Spiridione Gopcevich, a rich merchant of the Serbo-Orthodox community, commissioned the design of the building to the architect Giovanni Berlam who was inspired by the eclectic style of the Doge’s Palace in Venice.
the Palace was built between 1847 and 1850 and Gopcevich lived there for twenty years. The Palace was too large for a single dwelling and therefore was divided into two halves, one on the Grand Canal and the other up towards via Machiavelli.In 1921 it became the headquarters of the Danubio Insurance Company, then in 1928 of the Cassa Marittima Adriatica and in 1999 it was bought by the Municipality to make it a Theater Museum.
The central door is surmounted by a balcony with parapet and balustrade, supported by winged horses and on the first floor on the facade of the Palace there are four niches representing, according to some, Count Zrinnski and his wife, on the left, and Count Kristofer Frankopan ( Cristoforo Frangipane) and consort, on the right. But according to other experts, the four characters are the heroes of the battle of Kosovo Poljo, Campo dei Merli, fought between Serbs and Turks on June 15, 1389: prince Lazzar Grabljanovich, his wife Milica (left) and the leader Milos Obilic and an anonymous Red Cross nurse who cared for the wounded on the battlefield (right).
The interior rooms have various stucco decorations on the ceilings and parquet floors with inlays, while the grand staircase that opens from the entrance is in marble.Carlo Schmidl and the birth of the Carlo Schmidl Museum (Trieste 7 October 1859 – 7 October 1943) , son of a Hungarian band director who moved from Budapest to Trieste, Carlo Schmidl began his thirteen year old activity as a copyist and clerk at the Fondaco Vicentini.
It is a music shop, also promoter of some publishing initiatives, of great importance in the Trieste musical life of the nineteenth century, which will later be taken over by Schmidl himself.
In fifty years he has collected booklets, photographs, theater programs, posters and playbills, autographs and memorabilia and any other type of material documenting theatrical and musical life in Trieste. As an author, Schmidl published the Universal Dictionary of Musicians (first edition: Ricordi, 1887) which still remains an indispensable tool for any investigation into the ‘musicography’ of the late nineteenth century.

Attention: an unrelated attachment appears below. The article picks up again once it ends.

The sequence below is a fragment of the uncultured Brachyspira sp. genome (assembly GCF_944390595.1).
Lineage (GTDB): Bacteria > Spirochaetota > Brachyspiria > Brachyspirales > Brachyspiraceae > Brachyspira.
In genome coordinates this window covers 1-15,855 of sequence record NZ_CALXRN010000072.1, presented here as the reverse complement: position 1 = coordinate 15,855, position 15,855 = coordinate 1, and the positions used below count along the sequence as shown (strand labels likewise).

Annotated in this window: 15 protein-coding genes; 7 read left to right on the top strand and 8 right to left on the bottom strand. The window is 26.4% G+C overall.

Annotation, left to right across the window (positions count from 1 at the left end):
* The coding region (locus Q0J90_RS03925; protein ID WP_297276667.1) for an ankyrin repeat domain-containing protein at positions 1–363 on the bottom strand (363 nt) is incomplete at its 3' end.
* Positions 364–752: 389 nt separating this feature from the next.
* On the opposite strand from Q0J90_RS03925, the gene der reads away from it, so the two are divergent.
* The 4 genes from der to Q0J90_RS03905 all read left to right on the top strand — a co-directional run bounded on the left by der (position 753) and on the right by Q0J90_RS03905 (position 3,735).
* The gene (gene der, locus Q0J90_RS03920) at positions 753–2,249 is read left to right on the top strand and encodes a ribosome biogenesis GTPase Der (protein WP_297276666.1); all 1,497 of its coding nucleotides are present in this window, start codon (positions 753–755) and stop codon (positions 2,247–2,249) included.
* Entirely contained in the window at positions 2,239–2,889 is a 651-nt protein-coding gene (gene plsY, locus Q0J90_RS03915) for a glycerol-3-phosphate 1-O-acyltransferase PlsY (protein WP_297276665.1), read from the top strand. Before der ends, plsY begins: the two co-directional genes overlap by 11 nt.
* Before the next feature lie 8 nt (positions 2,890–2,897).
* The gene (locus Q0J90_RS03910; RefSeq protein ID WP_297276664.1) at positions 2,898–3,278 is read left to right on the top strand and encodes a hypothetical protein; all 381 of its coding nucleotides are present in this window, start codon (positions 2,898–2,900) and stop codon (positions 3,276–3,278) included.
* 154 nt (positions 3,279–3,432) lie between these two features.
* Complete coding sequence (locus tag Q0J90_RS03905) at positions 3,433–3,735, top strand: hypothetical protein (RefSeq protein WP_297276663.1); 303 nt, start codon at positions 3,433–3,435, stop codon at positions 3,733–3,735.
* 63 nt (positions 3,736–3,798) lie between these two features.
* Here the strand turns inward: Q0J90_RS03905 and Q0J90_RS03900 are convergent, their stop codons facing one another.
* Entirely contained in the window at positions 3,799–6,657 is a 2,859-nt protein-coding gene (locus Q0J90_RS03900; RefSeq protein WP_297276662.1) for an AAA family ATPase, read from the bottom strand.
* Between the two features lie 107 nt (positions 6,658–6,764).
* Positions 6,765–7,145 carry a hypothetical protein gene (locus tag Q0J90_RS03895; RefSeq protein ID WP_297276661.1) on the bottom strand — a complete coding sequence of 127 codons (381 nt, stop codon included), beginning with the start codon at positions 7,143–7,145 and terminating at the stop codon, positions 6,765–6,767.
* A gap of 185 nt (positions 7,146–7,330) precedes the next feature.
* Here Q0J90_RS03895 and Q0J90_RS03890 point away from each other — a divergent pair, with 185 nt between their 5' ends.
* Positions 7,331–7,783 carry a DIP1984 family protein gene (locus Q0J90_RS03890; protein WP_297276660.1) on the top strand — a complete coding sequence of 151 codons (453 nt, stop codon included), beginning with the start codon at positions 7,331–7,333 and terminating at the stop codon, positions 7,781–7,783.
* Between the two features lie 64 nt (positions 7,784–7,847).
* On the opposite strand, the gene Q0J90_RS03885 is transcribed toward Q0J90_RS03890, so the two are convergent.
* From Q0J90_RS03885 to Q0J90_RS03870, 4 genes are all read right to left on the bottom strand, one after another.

The Civic Theater Museum was founded in December 1924, Carlo Schmidl stipulates an agreement with the Municipality of Trieste by which his historical-musical collection, the result of half a century of activity, is made public.
Appointed curator for life of the Museum, he kept the ownership and at the same time the management of the Collection and personally oversaw the increase with documents and data.
Upon his death in 1943, Schmidl bequeathed his collection to the municipality. Meanwhile, in 1936, the “Giuseppe Verdi” Municipal Theater Autonomous Body was established, which provides new spaces for the collections of the ever-growing Museum.
Except for the interlude of the Second World War, when the collections are put in safety in other locations, the historic building of the Verdi Theater therefore houses the Civic Theater Museum of the Carlo Schmidl Foundation (this is the name from 1947 onwards) until the closure of the Theater for the renovations in the early 1990s. Provisionally set up in the seat of Palazzo Morpurgo in Via Imbriani, the Museum has found its definitive location in Palazzo Gopcevich.

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